How Long Will Inflation Last?

How long will today’s inflation last? Deficits are the obvious place to begin with. The best way to consider debt is the debt-to-GDP ratio; you put the debt in the context of the gross income needed to service the debt.

The best estimate for annual U.S. GDP as of Dec. 31, 2021, is $24 trillion. The result is a U.S. debt-to-GDP ratio of 125% ($30T ÷ $24T = 1.25). Another estimate puts the ratio at 130% as of Dec. 31, 2021.

Those ratios (and projected ratios for future years) are the highest in U.S. history, higher even than at the end of World War II when it was 119%.

Does the debt-to-GDP ratio matter as far as inflation is concerned? Yes and no. In the short run, probably not. There’s extensive economic literature that shows high debt-to-GDP ratios slow economic growth and put the economy on a disinflationary path.

For now, it’s enough to say that economies with high debt-to-GDP ratios often flip from disinflation (or deflation) to hyperinflation almost overnight as citizens and creditors suddenly realize that inflation is the only way to escape the room.

Monetary policy, our second factor, is at the top of most lists as a likely cause of inflation in the short term. In fact, it will have no inflationary impact at all and is more likely to be disinflationary.

The popular view is that excessive Fed money printing must inevitably cause inflation. The Fed creates so-called base money by buying Treasury securities from banks. But those banks simply return the money to the Fed in the form of excess reserves. So that money does not enter the real economy and plays no role whatsoever in consumption or other activities that could lead to consumer price inflation.

The only form of money that might lead to higher inflation is M1, the money created by commercial banks when they make loans or extend other forms of credit. Increased lending of that sort may or may not happen, but it will have little to do with the Fed.

But an increase in commercial bank lending requires individuals or businesses that are willing to borrow. Right now, neither a lending appetite nor the urge to borrow is present.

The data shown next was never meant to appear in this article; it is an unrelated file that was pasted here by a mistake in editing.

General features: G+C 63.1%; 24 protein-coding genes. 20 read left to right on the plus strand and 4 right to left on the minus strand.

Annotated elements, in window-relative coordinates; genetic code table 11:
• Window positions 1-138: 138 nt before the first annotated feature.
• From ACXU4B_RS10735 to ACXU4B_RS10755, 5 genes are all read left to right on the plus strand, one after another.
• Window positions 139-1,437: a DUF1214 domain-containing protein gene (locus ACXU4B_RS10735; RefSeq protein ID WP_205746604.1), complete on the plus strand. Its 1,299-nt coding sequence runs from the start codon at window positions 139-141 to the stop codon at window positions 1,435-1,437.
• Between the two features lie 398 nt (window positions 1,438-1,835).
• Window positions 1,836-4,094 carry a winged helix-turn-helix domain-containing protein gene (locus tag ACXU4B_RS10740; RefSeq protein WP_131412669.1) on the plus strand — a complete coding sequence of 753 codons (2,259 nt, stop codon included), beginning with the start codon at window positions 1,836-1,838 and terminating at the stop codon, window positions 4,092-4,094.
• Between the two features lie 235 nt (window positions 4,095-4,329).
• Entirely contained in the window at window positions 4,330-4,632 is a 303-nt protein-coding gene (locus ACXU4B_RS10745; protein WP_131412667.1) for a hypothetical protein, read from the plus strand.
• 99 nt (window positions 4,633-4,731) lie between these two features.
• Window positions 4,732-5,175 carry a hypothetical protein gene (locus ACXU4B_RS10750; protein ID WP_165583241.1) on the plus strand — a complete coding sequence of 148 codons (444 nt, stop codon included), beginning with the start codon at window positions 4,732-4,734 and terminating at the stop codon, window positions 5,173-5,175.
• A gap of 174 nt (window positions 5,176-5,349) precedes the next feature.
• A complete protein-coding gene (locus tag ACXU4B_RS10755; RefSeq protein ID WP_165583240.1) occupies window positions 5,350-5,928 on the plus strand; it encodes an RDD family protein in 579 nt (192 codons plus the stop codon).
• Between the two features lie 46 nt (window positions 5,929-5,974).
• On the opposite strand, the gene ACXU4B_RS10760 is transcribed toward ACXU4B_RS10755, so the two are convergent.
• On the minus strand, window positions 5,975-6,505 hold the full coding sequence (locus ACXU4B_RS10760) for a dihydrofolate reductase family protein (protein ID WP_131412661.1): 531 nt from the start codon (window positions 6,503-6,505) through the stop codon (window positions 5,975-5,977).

One area where Fed policy does touch the real economy is the creation of asset bubbles. Expanding bubbles are not particularly inflationary because the animal spirits are directed at stocks and bonds rather than consumption.

Bursting bubbles can be disinflationary because they tend to change psychology in the direction of reduced consumption and higher unemployment.

In short, there’s little reason to believe that current asset bubbles will contribute to inflation. There is some reason to expect that current Fed tightening through asset sales and rate hikes will cause asset bubbles to deflate, which could feed through to reduced consumption.

On balance, this process is more deflationary than inflationary.

Politics, the third inflationary factor, has had a clear inflationary impact, although the effect may be short-lived. Politics was the driver of massive pandemic relief packages that directed trillions of dollars to individuals, small businesses and global corporations from March 2020–March 2021.

The inflationary impact of this spending came not from higher deficits or Fed monetization of the debt. The inflation came from the fact that money was pumped straight into the hands of consumers at a time when output was constrained by lockdowns and supply chain breakdowns.

The result was a spending spree in the goods sector when the goods were often hard to find.

By March 2021, inflation had ticked up to 2.6%, the highest since August 2018. The following month inflation hit 4.2%, the highest since September 2008. By the end of 2021, inflation was running at 7.0% rate, the highest since 1982. Today, the inflation rate is 8.5%, the highest since 1981.

Supply shocks are the fourth factor that’s driving inflation. This kind of inflation is caused by the supply side rather than the demand side of an economy. The most famous example of a supply shock was the Arab oil embargo that began on Oct. 17, 1973.